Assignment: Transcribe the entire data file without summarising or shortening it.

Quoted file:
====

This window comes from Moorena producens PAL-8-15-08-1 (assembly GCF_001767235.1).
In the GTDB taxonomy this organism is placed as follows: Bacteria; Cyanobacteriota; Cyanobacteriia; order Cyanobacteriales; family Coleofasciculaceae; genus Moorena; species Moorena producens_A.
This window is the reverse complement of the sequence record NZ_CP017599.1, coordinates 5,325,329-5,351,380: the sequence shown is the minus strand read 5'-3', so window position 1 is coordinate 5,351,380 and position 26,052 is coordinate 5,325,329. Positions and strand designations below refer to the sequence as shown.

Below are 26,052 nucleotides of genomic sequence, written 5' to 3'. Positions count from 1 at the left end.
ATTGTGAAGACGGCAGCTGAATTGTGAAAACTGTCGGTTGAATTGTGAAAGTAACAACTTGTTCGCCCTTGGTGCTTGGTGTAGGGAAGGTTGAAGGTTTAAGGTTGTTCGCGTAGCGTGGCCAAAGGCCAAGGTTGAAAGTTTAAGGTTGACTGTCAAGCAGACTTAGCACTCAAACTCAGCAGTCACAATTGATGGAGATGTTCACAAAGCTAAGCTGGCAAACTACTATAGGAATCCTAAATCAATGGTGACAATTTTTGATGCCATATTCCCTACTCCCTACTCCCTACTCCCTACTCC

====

This window comes from Moorena producens PAL-8-15-08-1 (assembly GCF_001767235.1).
In the GTDB taxonomy this organism is placed as follows: Bacteria; Cyanobacteriota; Cyanobacteriia; order Cyanobacteriales; family Coleofasciculaceae; genus Moorena; species Moorena producens_A.
This window is the reverse complement of the sequence record NZ_CP017599.1, coordinates 5,325,329-5,351,380: the sequence shown is the minus strand read 5'-3', so window position 1 is coordinate 5,351,380 and position 26,052 is coordinate 5,325,329. Positions and strand designations below refer to the sequence as shown.

Below are 26,052 nucleotides of genomic sequence, written 5' to 3'. Positions count from 1 at the left end.
ATTGTGAAGACGGCAGCTGAATTGTGAAAACTGTCGGTTGAATTGTGAAAGTAACAACTTGTTCGCCCTTGGTGCTTGGTGTAGGGAAGGTTGAAGGTTTAAGGTTGTTCGCGTAGCGTGGCCAAAGGCCAAGGTTGAAAGTTTAAGGTTGACTGTCAAGCAGACTTAGCACTCAAACTCAGCAGTCACAATTGATGGAGATGTTCACAAAGCTAAGCTGGCAAACTACTATAGGAATCCTAAATCAATGGTGACAATTTTTGATGCCATATTCCCTACTCCCTACTCCCTACTCCCTACTCC